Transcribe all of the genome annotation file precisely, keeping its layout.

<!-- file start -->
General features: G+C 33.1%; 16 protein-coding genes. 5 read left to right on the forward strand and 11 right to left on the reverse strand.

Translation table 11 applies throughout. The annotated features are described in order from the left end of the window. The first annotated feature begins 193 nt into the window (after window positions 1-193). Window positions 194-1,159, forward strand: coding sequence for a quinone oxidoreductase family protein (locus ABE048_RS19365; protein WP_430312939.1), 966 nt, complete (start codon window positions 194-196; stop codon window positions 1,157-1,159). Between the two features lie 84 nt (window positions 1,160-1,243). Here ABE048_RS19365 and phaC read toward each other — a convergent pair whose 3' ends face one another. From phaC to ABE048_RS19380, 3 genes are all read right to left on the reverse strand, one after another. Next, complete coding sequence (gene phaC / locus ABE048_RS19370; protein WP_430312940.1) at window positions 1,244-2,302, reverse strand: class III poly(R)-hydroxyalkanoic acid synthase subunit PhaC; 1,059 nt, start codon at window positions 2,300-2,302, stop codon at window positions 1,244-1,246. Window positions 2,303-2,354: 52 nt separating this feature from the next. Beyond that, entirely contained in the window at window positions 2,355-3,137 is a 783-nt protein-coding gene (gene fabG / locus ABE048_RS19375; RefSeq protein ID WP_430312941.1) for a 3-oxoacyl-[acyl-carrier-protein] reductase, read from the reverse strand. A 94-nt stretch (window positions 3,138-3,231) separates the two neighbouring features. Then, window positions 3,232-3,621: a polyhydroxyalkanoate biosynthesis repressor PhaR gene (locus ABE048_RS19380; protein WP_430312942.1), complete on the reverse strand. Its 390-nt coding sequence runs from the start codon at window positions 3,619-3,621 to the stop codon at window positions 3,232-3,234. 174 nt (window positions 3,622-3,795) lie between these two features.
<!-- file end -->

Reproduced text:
General features: G+C 33.1%; 16 protein-coding genes. 5 read left to right on the forward strand and 11 right to left on the reverse strand.

Translation table 11 applies throughout. The annotated features are described in order from the left end of the window. The first annotated feature begins 193 nt into the window (after window positions 1-193). Window positions 194-1,159, forward strand: coding sequence for a quinone oxidoreductase family protein (locus ABE048_RS19365; protein WP_430312939.1), 966 nt, complete (start codon window positions 194-196; stop codon window positions 1,157-1,159). Between the two features lie 84 nt (window positions 1,160-1,243). Here ABE048_RS19365 and phaC read toward each other — a convergent pair whose 3' ends face one another. From phaC to ABE048_RS19380, 3 genes are all read right to left on the reverse strand, one after another. Next, complete coding sequence (gene phaC / locus ABE048_RS19370; protein WP_430312940.1) at window positions 1,244-2,302, reverse strand: class III poly(R)-hydroxyalkanoic acid synthase subunit PhaC; 1,059 nt, start codon at window positions 2,300-2,302, stop codon at window positions 1,244-1,246. Window positions 2,303-2,354: 52 nt separating this feature from the next. Beyond that, entirely contained in the window at window positions 2,355-3,137 is a 783-nt protein-coding gene (gene fabG / locus ABE048_RS19375; RefSeq protein ID WP_430312941.1) for a 3-oxoacyl-[acyl-carrier-protein] reductase, read from the reverse strand. A 94-nt stretch (window positions 3,138-3,231) separates the two neighbouring features. Then, window positions 3,232-3,621: a polyhydroxyalkanoate biosynthesis repressor PhaR gene (locus ABE048_RS19380; protein WP_430312942.1), complete on the reverse strand. Its 390-nt coding sequence runs from the start codon at window positions 3,619-3,621 to the stop codon at window positions 3,232-3,234. 174 nt (window positions 3,622-3,795) lie between these two features.